Their cultures are treasured for the immense color and meaning they give to dance. Their dance performances are also attended thoroughly because these groups of culture are given credit due to the immense meaning they hold to culture. They are believed to have strong roots in their beliefs and culture is a virtue to them. Moreover, other cultures do feel that they are not represented entirely during on stage dance performances. They feel that choreographers do not do enough to ensure that dance represents all cultures equally in stage performance.In the 1950s and 1960s, there was a change of how dance revolved around culture. There was a new integration of dance into the political arena (Goldberg 1998). Major artists did their performances based on their philosophical agenda or based on the candidates they supported. Mostly, dancers and choreographers created dances that aimed at fulfilling the theme in the political field. It therefore was a competition of the might in order to lure more audience to support their esteemed candidate. By then, there was vast competition and rivalry among artists and the pressures was upon them to create pieces of dance that could signify political might. However, this did not entirely replace, the relationship between dance and culture because the two go in handy. It was until then that artists later embarked on concerts aimed at luring the audience in their performance. Dance therefore proved to attract different feeling on stage because the question of representing culture was a big concern.Zollars piece of work was one of a kind. Her dances were ones that involved vast research in order to produce the desired output based on the cultural complexities involved. She was inspired by Dianne McIntyre and the great African-American choreographers Pearl Primus. She was connected to the legacy of a primus piece of work that led her into performing an original artwork of Zaire’s dance. It was entitled Bushasche it was a great project that saw collaboration with college students that primus had worked with. This was because she wanted to grasp the intensity, passion and spirituality of an aesthetic they were unfamiliar with. The dance was to memorate the Zaire culture because it was performed every twenty years. She was so deeply connected to Primus that their dance was based on the African roots of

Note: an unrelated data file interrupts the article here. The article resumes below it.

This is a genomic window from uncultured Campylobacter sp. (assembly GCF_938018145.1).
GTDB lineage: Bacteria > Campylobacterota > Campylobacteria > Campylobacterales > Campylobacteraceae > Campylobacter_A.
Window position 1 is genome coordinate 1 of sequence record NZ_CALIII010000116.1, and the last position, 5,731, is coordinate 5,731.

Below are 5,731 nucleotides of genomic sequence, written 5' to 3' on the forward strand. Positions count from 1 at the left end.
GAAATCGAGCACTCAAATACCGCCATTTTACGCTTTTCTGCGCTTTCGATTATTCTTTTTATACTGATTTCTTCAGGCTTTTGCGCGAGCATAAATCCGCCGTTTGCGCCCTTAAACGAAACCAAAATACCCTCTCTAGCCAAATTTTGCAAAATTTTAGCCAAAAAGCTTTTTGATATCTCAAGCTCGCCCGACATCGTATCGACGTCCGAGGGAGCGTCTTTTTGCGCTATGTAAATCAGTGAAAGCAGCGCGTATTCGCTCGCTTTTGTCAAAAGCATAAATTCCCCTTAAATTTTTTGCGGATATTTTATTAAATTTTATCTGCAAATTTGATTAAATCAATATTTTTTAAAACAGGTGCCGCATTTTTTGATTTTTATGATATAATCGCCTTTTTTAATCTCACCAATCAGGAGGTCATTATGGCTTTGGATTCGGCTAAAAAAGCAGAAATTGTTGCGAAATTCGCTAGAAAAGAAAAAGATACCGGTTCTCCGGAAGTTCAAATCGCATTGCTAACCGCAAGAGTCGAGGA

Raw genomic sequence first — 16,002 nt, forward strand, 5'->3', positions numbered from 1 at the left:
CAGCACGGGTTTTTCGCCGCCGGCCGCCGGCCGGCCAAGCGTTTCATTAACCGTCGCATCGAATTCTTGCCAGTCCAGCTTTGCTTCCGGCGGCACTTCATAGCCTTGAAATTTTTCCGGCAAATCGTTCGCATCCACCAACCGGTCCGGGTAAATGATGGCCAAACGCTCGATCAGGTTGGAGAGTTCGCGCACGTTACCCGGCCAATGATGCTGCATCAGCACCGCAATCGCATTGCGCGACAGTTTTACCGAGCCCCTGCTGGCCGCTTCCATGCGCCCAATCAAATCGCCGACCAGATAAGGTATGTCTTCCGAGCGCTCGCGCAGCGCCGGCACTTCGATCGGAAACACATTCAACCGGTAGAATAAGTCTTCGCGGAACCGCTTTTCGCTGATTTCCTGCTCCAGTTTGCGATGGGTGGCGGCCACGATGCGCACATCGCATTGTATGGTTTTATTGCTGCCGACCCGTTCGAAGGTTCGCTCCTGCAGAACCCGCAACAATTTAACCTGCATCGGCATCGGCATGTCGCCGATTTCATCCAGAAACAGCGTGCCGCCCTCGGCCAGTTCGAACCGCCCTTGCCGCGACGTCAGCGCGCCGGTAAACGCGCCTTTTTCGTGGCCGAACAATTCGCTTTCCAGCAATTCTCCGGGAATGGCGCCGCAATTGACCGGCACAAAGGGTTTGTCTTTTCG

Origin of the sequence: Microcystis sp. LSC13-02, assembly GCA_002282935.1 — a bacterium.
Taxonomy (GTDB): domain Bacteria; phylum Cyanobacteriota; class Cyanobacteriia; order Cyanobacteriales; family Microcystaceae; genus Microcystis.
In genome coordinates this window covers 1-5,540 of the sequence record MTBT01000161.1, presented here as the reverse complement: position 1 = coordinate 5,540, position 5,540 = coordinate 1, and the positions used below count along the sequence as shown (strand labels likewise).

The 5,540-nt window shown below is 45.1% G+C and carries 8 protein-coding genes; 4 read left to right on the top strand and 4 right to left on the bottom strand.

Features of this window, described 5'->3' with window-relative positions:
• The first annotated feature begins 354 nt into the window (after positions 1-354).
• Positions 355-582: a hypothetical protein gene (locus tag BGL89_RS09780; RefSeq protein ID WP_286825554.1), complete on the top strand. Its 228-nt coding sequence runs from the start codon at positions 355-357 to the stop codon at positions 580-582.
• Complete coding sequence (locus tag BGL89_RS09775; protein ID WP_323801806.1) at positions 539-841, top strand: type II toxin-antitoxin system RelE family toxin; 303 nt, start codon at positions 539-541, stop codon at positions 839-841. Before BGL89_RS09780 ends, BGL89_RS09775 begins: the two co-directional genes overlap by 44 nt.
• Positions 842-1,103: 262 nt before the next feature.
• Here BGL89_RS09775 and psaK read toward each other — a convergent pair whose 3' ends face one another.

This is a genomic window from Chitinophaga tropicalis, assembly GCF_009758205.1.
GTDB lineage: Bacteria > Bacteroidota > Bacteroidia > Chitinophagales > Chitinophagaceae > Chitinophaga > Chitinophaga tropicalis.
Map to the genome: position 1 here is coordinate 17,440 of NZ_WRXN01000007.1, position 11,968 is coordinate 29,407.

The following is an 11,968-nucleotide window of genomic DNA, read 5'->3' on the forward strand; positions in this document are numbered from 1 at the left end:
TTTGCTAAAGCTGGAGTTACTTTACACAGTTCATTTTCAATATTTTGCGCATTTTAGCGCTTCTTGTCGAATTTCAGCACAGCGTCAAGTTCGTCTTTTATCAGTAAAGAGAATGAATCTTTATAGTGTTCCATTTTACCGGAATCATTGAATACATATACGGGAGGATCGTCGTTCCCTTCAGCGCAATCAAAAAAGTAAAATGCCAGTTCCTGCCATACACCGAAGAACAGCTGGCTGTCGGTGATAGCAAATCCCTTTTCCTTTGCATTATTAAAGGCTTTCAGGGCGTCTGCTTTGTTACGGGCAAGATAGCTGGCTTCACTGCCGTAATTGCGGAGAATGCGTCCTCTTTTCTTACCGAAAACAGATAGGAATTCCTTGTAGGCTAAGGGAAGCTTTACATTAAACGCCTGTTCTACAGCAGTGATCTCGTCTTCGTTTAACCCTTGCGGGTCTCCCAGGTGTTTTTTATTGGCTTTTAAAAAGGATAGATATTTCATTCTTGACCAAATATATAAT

Carter, Alexandra. The Routledge dance studies reader. London: Routledge, 1998. Print.
Goldberg, Roselee. Performance. New York: Harry N. Abrams Publishers, 1998. Print.
Banes, Sally. Terpsichore in sneakers. Middletown, Conn.: Wesleyan University Press, 1987. Print. (Banes 1987)
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